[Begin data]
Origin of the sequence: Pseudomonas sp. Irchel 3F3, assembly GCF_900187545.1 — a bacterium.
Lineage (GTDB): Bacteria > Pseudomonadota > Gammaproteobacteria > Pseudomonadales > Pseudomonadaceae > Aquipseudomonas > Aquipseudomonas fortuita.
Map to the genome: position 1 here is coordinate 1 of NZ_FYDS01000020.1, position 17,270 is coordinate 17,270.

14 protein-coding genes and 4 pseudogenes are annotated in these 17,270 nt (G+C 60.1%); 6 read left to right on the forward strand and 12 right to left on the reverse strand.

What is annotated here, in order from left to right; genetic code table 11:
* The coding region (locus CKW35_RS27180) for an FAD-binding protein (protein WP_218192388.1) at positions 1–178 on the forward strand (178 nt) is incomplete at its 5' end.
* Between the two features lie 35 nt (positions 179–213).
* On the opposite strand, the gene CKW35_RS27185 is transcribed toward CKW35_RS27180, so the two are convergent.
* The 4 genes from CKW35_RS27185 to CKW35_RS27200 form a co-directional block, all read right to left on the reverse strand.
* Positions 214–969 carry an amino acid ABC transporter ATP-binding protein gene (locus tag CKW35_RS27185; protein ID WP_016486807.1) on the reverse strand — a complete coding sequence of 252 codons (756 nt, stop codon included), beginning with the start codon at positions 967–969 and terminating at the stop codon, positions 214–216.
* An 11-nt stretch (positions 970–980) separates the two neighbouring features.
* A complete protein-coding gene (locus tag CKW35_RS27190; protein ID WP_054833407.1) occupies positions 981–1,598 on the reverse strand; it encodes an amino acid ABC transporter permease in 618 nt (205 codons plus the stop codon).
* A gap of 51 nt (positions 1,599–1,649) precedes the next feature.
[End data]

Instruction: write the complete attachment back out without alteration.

Origin of the sequence: Pseudomonas sp. Irchel 3F3, assembly GCF_900187545.1 — a bacterium.
Lineage (GTDB): Bacteria > Pseudomonadota > Gammaproteobacteria > Pseudomonadales > Pseudomonadaceae > Aquipseudomonas > Aquipseudomonas fortuita.
Map to the genome: position 1 here is coordinate 1 of NZ_FYDS01000020.1, position 17,270 is coordinate 17,270.

14 protein-coding genes and 4 pseudogenes are annotated in these 17,270 nt (G+C 60.1%); 6 read left to right on the forward strand and 12 right to left on the reverse strand.

What is annotated here, in order from left to right; genetic code table 11:
* The coding region (locus CKW35_RS27180) for an FAD-binding protein (protein WP_218192388.1) at positions 1–178 on the forward strand (178 nt) is incomplete at its 5' end.
* Between the two features lie 35 nt (positions 179–213).
* On the opposite strand, the gene CKW35_RS27185 is transcribed toward CKW35_RS27180, so the two are convergent.
* The 4 genes from CKW35_RS27185 to CKW35_RS27200 form a co-directional block, all read right to left on the reverse strand.
* Positions 214–969 carry an amino acid ABC transporter ATP-binding protein gene (locus tag CKW35_RS27185; protein ID WP_016486807.1) on the reverse strand — a complete coding sequence of 252 codons (756 nt, stop codon included), beginning with the start codon at positions 967–969 and terminating at the stop codon, positions 214–216.
* An 11-nt stretch (positions 970–980) separates the two neighbouring features.
* A complete protein-coding gene (locus tag CKW35_RS27190; protein ID WP_054833407.1) occupies positions 981–1,598 on the reverse strand; it encodes an amino acid ABC transporter permease in 618 nt (205 codons plus the stop codon).
* A gap of 51 nt (positions 1,599–1,649) precedes the next feature.